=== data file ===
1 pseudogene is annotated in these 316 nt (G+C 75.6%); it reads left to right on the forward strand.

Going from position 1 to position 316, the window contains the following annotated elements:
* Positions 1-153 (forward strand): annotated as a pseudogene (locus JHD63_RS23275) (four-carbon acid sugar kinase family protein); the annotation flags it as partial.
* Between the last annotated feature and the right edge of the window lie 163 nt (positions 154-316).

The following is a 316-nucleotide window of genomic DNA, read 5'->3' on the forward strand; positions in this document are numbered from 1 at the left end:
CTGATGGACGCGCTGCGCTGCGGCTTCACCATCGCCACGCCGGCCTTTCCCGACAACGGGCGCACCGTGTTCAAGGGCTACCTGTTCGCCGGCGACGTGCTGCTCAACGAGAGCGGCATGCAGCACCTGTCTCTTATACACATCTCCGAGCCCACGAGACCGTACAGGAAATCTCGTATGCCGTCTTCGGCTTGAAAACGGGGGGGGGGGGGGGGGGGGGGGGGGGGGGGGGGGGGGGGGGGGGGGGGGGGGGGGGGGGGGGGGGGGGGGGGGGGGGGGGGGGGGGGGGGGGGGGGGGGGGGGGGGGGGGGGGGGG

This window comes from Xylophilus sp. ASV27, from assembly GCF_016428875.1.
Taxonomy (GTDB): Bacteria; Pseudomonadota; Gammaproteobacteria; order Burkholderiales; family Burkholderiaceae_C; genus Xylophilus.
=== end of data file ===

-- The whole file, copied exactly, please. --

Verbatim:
1 pseudogene is annotated in these 316 nt (G+C 75.6%); it reads left to right on the forward strand.

Going from position 1 to position 316, the window contains the following annotated elements:
* Positions 1-153 (forward strand): annotated as a pseudogene (locus JHD63_RS23275) (four-carbon acid sugar kinase family protein); the annotation flags it as partial.
* Between the last annotated feature and the right edge of the window lie 163 nt (positions 154-316).

The following is a 316-nucleotide window of genomic DNA, read 5'->3' on the forward strand; positions in this document are numbered from 1 at the left end:
CTGATGGACGCGCTGCGCTGCGGCTTCACCATCGCCACGCCGGCCTTTCCCGACAACGGGCGCACCGTGTTCAAGGGCTACCTGTTCGCCGGCGACGTGCTGCTCAACGAGAGCGGCATGCAGCACCTGTCTCTTATACACATCTCCGAGCCCACGAGACCGTACAGGAAATCTCGTATGCCGTCTTCGGCTTGAAAACGGGGGGGGGGGGGGGGGGGGGGGGGGGGGGGGGGGGGGGGGGGGGGGGGGGGGGGGGGGGGGGGGGGGGGGGGGGGGGGGGGGGGGGGGGGGGGGGGGGGGGGGGGGGGGGGGGGGG

This window comes from Xylophilus sp. ASV27, from assembly GCF_016428875.1.
Taxonomy (GTDB): Bacteria; Pseudomonadota; Gammaproteobacteria; order Burkholderiales; family Burkholderiaceae_C; genus Xylophilus.